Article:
The Turin Horse (Tarr, 2011): Renoir Cinema, Various times - all week. Details here.
A rare foray into first-run territory for what looks an outstanding new film from legendary Hungarian director Bela Tarr.
Five-star Time Out review:
'Never a prolific force, the Hungarian
director Béla Tarr has declared that ‘The Turin Horse’ will be his last
film. He has also suggested that the reason for hanging up his boots is
apparent in the film – which makes ‘The Turin Horse’ even more of a
glorious, terrifying mystery. It’s an epic portrait of drudging
peasantry, set, biblically, over six days – and it is a film that drills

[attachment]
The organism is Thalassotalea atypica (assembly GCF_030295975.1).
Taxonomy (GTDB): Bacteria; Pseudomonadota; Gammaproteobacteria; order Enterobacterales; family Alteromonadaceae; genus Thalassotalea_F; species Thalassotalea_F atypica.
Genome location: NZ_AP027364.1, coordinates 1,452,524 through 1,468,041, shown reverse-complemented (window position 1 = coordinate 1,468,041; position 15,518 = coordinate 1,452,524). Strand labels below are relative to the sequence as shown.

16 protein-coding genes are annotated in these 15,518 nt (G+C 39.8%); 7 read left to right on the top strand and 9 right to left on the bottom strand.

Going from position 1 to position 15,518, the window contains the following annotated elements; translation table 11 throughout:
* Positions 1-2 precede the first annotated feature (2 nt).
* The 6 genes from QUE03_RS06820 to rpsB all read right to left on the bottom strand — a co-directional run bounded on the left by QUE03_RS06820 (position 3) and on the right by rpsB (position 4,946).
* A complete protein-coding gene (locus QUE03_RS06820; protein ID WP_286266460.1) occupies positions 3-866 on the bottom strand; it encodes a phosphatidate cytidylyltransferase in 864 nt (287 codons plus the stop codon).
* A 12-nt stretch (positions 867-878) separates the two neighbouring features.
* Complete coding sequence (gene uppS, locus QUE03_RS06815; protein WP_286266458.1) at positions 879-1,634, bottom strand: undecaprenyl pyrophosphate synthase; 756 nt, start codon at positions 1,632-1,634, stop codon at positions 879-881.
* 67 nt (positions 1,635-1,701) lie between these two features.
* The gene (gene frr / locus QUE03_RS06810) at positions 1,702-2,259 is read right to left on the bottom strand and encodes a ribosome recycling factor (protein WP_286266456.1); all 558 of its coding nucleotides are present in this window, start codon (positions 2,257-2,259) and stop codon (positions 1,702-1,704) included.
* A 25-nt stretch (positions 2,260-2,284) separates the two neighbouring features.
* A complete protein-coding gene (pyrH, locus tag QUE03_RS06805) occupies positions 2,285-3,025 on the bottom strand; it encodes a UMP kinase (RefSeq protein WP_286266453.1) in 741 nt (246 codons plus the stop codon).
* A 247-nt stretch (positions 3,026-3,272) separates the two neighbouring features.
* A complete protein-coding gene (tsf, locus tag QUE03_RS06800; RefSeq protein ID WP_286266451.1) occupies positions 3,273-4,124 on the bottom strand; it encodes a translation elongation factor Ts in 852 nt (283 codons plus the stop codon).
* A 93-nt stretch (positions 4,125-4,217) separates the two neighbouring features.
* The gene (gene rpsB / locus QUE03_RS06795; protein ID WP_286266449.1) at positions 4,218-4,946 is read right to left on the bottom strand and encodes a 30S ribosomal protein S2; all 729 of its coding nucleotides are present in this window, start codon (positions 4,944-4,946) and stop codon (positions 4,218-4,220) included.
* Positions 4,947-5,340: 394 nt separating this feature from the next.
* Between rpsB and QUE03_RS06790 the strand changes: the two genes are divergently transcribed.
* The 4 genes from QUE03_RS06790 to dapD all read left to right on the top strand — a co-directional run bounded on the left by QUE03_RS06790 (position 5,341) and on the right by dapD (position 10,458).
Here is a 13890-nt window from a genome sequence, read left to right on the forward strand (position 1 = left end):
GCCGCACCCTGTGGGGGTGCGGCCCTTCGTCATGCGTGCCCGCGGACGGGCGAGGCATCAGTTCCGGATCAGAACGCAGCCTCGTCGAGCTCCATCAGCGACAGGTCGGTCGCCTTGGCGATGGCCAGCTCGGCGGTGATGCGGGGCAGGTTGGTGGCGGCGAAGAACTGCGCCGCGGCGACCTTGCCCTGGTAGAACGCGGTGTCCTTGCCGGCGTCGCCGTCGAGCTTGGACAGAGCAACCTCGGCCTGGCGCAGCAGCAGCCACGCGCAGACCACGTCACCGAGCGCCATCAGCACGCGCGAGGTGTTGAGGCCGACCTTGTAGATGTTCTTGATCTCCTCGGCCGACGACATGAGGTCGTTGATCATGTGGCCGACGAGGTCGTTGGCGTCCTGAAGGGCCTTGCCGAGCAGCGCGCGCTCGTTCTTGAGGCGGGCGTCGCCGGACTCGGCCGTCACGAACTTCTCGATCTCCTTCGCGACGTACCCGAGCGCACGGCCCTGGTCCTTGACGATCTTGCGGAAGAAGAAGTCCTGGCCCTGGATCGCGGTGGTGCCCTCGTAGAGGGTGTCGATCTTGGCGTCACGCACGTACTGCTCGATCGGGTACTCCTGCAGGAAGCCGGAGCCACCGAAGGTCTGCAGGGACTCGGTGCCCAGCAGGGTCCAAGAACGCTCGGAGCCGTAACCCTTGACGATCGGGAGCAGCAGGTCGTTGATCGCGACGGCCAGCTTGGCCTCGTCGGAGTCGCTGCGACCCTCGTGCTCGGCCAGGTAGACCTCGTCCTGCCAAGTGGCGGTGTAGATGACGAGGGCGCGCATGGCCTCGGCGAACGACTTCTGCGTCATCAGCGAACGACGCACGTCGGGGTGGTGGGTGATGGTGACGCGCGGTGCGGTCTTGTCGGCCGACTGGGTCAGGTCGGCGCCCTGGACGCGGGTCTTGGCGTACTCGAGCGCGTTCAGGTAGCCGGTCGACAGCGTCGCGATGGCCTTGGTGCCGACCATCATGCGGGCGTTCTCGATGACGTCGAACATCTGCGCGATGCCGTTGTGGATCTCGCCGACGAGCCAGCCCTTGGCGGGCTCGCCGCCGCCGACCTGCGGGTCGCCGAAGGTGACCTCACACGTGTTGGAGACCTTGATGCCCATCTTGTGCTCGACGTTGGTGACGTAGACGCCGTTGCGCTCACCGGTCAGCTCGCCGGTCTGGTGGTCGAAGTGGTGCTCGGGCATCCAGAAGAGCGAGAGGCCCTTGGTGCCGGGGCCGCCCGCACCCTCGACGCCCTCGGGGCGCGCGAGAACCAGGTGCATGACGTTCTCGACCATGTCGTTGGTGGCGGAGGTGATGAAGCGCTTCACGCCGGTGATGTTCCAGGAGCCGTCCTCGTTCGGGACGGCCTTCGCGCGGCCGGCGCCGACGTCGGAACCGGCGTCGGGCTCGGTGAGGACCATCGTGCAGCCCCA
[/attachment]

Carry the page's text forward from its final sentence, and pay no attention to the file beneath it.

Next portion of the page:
into the core of your soul.
It begins with a prologue explaining
how the philosopher Nietzsche witnessed a horse being beaten in Turin in
1889, immediately before his breakdown: ‘Of the horse, we know
nothing,’ says the intro pointedly. Is this the story of that horse? Or
is it simply a story of anonymous sufferers in a godless world living
the sort of miserable, uncomprehending life that may have sent Nietzsche
into a spin in the first place? We spend the rest of the film in the
company of a grizzled, white-haired father (János Derzsi) and his
equally taciturn adult daughter (Erika Bók), who live alone in wild
countryside with only a tired horse for company. As the days go on, the
howling wind grows louder, several interlopers ominously disrupt their
routine and the lightliterally – and, we assume, metaphorically – begins
to go out.'
Here is the trailer.